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Black Voters Weigh In On Joe Biden

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DETROIT ― President Joe Biden plans to address an NAACP gala dinner here on Sunday night, following a week of outreach to Black voters that has included a speech at the National Museum of African American History and Culture and multiple interviews with media outlets that target Black audiences. He’ll be coming here directly from Atlanta, where he plans to meet with Black voters before giving the commencement address at Morehouse, a historically Black men’s college.

Officially, the impetus for all of this is the 70th anniversary of Brown v. Board of Education, the landmark Supreme Court decision striking down school segregation and its toxic principle of “separate but equal.”

Unofficially? Biden is on a mission to shore up support among what has long been one of the Democratic Party’s most loyal constituencies.

He may have some serious work to do.

If you are a left-leaning voter who follows politics closely, then you were probably gnashing your teeth about a New York Times/Siena College poll of six swing states that came out Monday. And it wasn’t just because the poll showed Biden trailing former President Donald Trump in five of them.

In that poll, Trump got more than 20% of the Black vote, which would be a higher share than any Republican presidential candidate has gotten since the 1960s. And it wasn’t some kind of outlier. Polls have been picking up similar results for months.

Those less favorable results would still leave Biden with the vast majority of Black voters. The problem is that it will be difficult for Biden to win if he can’t get the kind of backing from Black voters he got in 2020, when his support among them was above 90%, according to a Pew Research study of the electorate.

Then there’s the question of turnout. A sharp drop in Black turnout in 2016 was a critical factor in Hillary Clinton’s loss, especially in states like Michigan, where Trump’s winning margin was just 11,000 votes. The same thing could happen to Biden in 2024.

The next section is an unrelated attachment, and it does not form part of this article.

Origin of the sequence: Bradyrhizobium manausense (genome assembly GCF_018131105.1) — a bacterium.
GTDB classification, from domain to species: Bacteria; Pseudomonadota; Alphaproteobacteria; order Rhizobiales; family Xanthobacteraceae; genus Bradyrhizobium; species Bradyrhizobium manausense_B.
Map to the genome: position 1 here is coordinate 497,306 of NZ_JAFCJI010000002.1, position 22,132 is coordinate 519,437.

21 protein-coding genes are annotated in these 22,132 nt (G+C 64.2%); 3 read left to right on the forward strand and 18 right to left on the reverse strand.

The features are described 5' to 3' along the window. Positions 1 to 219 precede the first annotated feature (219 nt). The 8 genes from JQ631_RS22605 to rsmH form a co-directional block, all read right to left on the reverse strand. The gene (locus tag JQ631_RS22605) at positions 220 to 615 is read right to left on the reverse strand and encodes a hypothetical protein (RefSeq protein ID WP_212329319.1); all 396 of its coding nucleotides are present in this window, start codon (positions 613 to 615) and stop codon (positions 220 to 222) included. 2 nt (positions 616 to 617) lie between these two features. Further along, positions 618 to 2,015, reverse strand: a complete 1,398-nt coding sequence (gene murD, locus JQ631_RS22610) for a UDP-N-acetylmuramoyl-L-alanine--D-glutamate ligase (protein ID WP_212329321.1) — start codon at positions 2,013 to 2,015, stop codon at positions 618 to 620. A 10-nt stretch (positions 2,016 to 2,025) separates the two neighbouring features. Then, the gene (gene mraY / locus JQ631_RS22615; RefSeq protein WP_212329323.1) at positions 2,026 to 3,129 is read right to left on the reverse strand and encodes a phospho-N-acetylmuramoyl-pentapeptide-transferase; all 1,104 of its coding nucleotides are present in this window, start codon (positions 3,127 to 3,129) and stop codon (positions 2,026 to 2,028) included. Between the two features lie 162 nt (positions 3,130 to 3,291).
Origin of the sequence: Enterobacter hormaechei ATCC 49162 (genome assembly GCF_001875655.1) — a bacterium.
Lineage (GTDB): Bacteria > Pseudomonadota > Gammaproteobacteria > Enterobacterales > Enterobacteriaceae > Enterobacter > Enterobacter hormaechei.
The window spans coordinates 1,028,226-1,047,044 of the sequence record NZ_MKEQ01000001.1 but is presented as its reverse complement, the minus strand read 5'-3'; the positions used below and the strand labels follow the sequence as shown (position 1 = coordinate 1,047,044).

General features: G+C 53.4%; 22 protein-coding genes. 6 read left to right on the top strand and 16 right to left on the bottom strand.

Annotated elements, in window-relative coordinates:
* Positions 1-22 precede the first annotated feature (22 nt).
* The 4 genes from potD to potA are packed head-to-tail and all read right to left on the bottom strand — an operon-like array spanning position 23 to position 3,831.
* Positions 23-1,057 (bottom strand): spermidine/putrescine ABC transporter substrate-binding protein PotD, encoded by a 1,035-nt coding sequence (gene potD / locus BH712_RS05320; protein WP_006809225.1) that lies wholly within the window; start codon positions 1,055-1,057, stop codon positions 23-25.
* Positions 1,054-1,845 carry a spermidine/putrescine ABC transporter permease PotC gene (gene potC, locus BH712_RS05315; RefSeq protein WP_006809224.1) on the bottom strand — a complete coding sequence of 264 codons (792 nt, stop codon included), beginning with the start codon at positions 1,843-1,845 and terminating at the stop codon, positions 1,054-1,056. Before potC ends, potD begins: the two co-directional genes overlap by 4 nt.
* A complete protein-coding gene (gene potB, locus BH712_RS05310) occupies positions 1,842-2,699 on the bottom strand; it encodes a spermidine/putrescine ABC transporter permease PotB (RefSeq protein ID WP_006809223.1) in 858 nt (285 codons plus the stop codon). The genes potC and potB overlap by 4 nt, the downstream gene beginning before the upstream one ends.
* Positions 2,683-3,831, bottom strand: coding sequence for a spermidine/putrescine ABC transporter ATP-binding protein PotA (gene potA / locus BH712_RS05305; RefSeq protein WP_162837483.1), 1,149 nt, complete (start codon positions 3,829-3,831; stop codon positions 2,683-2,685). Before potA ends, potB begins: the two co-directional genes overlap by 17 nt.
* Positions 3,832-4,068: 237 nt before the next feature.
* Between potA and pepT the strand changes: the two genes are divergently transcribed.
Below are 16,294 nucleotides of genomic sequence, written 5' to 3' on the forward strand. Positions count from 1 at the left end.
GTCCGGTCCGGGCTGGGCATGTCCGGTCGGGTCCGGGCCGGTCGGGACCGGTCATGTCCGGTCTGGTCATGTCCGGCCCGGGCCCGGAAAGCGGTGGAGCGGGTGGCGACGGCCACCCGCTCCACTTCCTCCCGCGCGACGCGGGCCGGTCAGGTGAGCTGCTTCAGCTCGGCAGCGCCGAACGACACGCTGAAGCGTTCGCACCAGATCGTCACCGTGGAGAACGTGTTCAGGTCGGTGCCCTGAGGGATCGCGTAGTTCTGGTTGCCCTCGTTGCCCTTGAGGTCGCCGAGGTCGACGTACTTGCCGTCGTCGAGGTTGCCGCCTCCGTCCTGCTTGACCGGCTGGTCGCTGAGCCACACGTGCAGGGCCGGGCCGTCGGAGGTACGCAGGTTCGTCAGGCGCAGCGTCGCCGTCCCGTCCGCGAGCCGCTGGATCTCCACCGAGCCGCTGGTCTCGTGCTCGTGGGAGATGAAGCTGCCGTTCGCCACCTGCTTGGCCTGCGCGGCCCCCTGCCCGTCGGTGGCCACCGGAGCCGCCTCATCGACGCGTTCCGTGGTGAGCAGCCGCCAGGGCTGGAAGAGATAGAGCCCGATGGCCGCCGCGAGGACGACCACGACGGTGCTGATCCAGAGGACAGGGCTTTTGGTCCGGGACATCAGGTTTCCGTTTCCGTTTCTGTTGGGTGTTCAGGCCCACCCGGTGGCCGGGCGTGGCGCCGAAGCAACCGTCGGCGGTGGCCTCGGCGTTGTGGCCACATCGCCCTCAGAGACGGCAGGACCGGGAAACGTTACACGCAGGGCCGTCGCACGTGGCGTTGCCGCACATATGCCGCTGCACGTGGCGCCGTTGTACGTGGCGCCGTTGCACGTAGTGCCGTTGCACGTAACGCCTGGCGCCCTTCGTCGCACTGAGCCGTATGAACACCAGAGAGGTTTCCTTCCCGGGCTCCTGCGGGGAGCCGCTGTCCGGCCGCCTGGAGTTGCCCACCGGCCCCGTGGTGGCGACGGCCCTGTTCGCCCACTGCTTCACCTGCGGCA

Carlos Topp, Quincy Coleman and Harlan “Jay” Bivens stand outside the King Solomon Baptist Church on Detroit’s west side. Rev. Charles Williams II (in the black exercise suit) brought the group together to talk about the election.

Jonathan Cohn for HuffPost

The election is still more than five months away, and the polls could be flat-out wrong. (Really!) But the evidence of depressed enthusiasm among Black voters at this point is too strong to dismiss, which is why this week I reached out to one of my contacts in Michigan, Charles Williams, for some insights.

Williams is the young pastor of a storied Detroit church, a veteran of progressive political causes and chair of Michigan’s chapter for the National Action Network. At my request, he gathered a handful of politically active voters from the community for me to talk to.

It wasn’t a formal focus group. And 90 minutes of conversation isn’t enough to reveal essential truths about the state of American politics. But I did pick up on a handful of themes that resonated with what the polls are showing ― and, to some extent, with what I heard from local political organizers I contacted afterwards.

The themes those voters discussed would certainly help explain why Biden hasn’t yet generated more enthusiasm. They may also offer some hints about how Biden could still reach ambivalent Black voters before Election Day.